The Coral Sea Islands are collection of small uninhabitated islands and reefs scattered over a sea area of about 780,000 square kilometers in the Coral Sea, northeast of Australia, with the Willis Islets the most important.
The Coral Sea Islands were declared a territory of Australia in 1969. The islands are administered from Canberra by the Department of Regional Australia, Regional Development and Local Government
Geoscience Australia notes:
Discovered in 1803, the islands were briefly exploited for guano in the 1870s and 1880s but subsequently were abandoned. During the 19th century many ships were wrecked in the area as a result of constantly shifting sand cays and many of the coral reefs and islands have been named after the ships which foundered. They are still uninhabited but are home to a large population of seabirds.
Two species of sea turtle nest in the area and at least 24 bird species have been recorded. A Migratory Birds Ordinance is in force and gives effect to the Australia-Japan and Australia-China agreements on endangered and migratory birds.
In 1982, the Lihou Reef Nature Reserve and Coringa-Herald Nature Reserve were declared by the Commonwealth Government to protect the wildlife in that part of the Territory. In 1987, the Elizabeth and Middleton Reefs Marine National Nature Reserve was declared and now all wildlife in the Territory is legally protected under the National Parks and Wildlife Regulations.
Tropical cyclones sweep over the islands occasionally from around November to April. As a consequence there are a number of unmanned weather stations, beacons and a lighthouse located on several islands and reefs which are monitored by the Bureau of Meteorology.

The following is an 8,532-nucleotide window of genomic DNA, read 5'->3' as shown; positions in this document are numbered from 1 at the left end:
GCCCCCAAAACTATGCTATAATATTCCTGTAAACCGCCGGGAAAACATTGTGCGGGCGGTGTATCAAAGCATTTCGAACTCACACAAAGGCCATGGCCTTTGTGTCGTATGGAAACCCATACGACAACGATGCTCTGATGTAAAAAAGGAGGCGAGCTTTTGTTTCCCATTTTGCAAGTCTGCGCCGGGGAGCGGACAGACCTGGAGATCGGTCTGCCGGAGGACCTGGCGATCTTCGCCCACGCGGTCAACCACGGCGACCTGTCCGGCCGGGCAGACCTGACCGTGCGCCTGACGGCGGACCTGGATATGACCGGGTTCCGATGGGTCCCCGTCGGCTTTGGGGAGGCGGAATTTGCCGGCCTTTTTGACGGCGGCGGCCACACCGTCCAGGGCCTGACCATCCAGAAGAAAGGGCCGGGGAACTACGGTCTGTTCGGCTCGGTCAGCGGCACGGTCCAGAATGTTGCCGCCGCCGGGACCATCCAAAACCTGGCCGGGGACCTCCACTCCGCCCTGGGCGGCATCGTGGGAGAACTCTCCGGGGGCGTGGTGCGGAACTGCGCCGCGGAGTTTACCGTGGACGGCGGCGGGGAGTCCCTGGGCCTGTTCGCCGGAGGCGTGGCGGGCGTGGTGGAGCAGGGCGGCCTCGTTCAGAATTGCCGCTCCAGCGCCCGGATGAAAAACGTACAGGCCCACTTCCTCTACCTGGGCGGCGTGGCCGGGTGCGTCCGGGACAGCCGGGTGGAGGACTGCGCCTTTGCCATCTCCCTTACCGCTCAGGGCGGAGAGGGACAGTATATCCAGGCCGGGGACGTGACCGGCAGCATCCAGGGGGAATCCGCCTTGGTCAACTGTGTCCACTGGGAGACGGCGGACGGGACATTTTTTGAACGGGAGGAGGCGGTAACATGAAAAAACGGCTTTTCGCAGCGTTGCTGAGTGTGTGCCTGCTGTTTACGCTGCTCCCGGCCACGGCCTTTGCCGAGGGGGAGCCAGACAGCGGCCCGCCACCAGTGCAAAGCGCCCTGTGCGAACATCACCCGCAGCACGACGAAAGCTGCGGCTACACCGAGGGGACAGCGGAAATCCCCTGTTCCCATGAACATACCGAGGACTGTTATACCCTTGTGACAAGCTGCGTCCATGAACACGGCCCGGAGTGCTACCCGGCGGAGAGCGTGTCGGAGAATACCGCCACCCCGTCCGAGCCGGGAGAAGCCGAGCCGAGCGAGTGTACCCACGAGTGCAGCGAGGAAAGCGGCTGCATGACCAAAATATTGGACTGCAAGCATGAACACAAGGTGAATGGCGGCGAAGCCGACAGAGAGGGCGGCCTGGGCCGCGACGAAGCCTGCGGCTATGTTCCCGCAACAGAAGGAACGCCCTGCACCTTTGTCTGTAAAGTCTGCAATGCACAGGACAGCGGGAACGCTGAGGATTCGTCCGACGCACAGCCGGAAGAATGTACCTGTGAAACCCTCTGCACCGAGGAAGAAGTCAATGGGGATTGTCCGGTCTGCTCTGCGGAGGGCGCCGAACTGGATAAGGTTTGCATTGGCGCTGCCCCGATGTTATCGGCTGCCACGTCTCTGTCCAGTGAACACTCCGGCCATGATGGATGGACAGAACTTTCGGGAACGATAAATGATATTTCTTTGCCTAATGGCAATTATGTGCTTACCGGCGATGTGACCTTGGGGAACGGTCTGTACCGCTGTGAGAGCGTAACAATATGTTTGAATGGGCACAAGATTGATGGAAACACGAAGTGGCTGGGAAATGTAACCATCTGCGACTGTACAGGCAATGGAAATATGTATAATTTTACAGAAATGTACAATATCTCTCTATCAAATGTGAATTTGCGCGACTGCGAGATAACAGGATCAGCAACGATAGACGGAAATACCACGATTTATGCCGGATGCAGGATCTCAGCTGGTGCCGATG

The islands have no permanent freshwater resources.
These islands are uninhabited except for a small meteorological staff on the Willis Islets. Automated weather stations, beacons, and a lighthouse occupy many other islands and reefs.
In November 2011, the Australian Government announced a Proposed Coral Sea Commonwealth Marine Reserve - Draft for Comment/Public Consultation noting:
The Coral Sea Conservation Zone was created under national environmental law in May 2009 to provide interim protection while the area was being assessed as part of the marine bioregional planning program for possible inclusion in one or more Commonwealth marine reserves.
The proposed Coral Sea Commonwealth Marine Reserve covers approximately 989,842 square kilometres of tropical ocean and would be the largest marine park in the world. The proposed Coral Sea Commonwealth Marine Reserve is a remote ocean ecosystem. The nearest point is over 60 kilometres from the coast and extends out to 1100 kilometres from the coast. It encompasses sandy cays, coral reefs and the abundant marine life they support. It extends to depths of almost five kilometres in the remote, little known deep ocean environments of the region.
The proposed Coral Sea Commonwealth Marine Reserve covers waters adjacent to the Great Barrier Reef Marine Park and includes two existing highly protected Commonwealth marine reserves – Coringa?Herald National Nature Reserve and Lihou Reef National Nature Reserve. It adjoins the Exclusive Economic Zones of two of the Coral Triangle countries in the north – Papua New Guinea and Solomon Islands – and New Caledonia in the east. Once established, the Coral Sea Commonwealth Marine Reserve will become part of the National Representative System of Marine Protected Areas (NRSMPA) within which examples of all the different marine ecosystems and habitats found in Australian waters will be protected. The NRSMPA is a joint endeavour with the states and Northern Territory that commenced in 1998.
This proposal will establish the world's largest marine reserve, covering an area more than one-and-a-half times the size of France, with new limits on fishing limits and a ban on oil and gas exploration. The proposal was subject to a 90-day consultation.
Location: Oceania, islands in the Coral Sea, northeast of Australia
Geographic Coordinates: 18 00 S, 152 00 E
Area: Less than three sq km. of land area. Note: This includes numerous small islands and reefs scattered over a sea area of about 780,000 sq km, with the Willis Islets the most important.
Coastline: 3095 km
Natural Hazards: Occasional tropical cyclones
Terrain: Sand and coral reefs and islands (or cays). The highest point is an unnamed location on Cato Island (six meters in elevation).